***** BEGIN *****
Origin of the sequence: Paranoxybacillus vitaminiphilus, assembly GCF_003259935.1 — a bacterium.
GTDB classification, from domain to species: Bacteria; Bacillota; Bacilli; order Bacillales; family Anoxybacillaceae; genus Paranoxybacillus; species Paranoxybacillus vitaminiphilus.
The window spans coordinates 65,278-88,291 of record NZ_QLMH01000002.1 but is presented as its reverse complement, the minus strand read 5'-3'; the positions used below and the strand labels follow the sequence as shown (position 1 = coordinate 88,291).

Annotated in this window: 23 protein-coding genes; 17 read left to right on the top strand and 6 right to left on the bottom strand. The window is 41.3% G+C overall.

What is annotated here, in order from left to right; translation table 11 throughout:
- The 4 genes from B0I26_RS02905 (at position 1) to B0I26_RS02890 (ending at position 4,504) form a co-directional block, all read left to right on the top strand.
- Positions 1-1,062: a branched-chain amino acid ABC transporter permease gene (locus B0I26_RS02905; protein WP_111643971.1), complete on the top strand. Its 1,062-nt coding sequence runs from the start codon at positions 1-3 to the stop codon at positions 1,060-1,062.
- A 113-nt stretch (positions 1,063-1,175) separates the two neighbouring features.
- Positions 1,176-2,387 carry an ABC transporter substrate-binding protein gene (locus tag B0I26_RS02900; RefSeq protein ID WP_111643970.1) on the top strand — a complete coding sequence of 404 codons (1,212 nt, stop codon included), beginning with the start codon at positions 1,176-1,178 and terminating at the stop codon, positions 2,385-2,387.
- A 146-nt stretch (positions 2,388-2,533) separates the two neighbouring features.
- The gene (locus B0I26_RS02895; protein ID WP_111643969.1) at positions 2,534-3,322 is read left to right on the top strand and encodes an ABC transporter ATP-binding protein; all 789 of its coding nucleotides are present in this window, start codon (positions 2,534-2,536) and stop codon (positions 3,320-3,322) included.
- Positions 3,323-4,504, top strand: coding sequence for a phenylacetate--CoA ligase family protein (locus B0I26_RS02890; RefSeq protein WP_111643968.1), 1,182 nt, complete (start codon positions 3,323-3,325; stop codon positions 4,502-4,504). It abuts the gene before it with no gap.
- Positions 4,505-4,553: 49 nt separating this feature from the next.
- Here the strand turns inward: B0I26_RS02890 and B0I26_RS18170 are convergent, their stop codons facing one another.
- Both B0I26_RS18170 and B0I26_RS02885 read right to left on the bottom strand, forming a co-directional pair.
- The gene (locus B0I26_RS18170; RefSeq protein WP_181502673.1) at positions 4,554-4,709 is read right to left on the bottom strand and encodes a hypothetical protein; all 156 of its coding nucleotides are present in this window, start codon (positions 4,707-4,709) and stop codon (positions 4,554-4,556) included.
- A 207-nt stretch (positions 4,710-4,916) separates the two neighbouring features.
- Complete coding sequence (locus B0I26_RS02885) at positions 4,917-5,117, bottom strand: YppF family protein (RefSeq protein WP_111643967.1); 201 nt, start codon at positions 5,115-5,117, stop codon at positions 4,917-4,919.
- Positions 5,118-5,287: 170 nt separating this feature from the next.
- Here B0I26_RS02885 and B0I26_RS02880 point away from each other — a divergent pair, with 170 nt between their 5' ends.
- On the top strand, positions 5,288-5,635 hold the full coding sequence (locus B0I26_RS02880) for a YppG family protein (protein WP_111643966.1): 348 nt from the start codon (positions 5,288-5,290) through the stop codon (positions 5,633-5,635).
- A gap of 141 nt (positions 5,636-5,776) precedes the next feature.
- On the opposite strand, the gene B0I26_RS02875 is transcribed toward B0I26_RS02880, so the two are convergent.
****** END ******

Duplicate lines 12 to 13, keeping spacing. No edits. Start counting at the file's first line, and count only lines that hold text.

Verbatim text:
- Positions 3,323-4,504, top strand: coding sequence for a phenylacetate--CoA ligase family protein (locus B0I26_RS02890; RefSeq protein WP_111643968.1), 1,182 nt, complete (start codon positions 3,323-3,325; stop codon positions 4,502-4,504). It abuts the gene before it with no gap.
- Positions 4,505-4,553: 49 nt separating this feature from the next.